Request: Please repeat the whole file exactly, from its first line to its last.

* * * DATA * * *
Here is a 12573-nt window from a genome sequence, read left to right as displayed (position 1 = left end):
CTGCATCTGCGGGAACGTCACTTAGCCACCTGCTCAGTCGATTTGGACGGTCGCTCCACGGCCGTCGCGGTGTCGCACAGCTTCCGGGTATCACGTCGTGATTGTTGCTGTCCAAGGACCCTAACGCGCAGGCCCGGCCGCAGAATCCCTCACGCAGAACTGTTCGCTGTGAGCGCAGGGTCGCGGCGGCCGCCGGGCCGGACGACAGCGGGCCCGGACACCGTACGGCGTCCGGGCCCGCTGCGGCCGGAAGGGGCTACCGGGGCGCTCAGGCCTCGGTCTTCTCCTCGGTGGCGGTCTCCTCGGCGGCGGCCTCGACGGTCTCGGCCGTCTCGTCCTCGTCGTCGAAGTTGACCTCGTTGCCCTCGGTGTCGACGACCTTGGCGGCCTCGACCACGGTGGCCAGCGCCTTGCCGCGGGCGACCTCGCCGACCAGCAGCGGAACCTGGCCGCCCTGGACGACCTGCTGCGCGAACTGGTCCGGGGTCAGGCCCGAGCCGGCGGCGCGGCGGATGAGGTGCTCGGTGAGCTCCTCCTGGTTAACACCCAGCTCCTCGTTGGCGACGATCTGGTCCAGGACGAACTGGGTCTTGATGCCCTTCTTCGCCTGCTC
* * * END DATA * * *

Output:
Here is a 12573-nt window from a genome sequence, read left to right as displayed (position 1 = left end):
CTGCATCTGCGGGAACGTCACTTAGCCACCTGCTCAGTCGATTTGGACGGTCGCTCCACGGCCGTCGCGGTGTCGCACAGCTTCCGGGTATCACGTCGTGATTGTTGCTGTCCAAGGACCCTAACGCGCAGGCCCGGCCGCAGAATCCCTCACGCAGAACTGTTCGCTGTGAGCGCAGGGTCGCGGCGGCCGCCGGGCCGGACGACAGCGGGCCCGGACACCGTACGGCGTCCGGGCCCGCTGCGGCCGGAAGGGGCTACCGGGGCGCTCAGGCCTCGGTCTTCTCCTCGGTGGCGGTCTCCTCGGCGGCGGCCTCGACGGTCTCGGCCGTCTCGTCCTCGTCGTCGAAGTTGACCTCGTTGCCCTCGGTGTCGACGACCTTGGCGGCCTCGACCACGGTGGCCAGCGCCTTGCCGCGGGCGACCTCGCCGACCAGCAGCGGAACCTGGCCGCCCTGGACGACCTGCTGCGCGAACTGGTCCGGGGTCAGGCCCGAGCCGGCGGCGCGGCGGATGAGGTGCTCGGTGAGCTCCTCCTGGTTAACACCCAGCTCCTCGTTGGCGACGATCTGGTCCAGGACGAACTGGGTCTTGATGCCCTTCTTCGCCTGCTC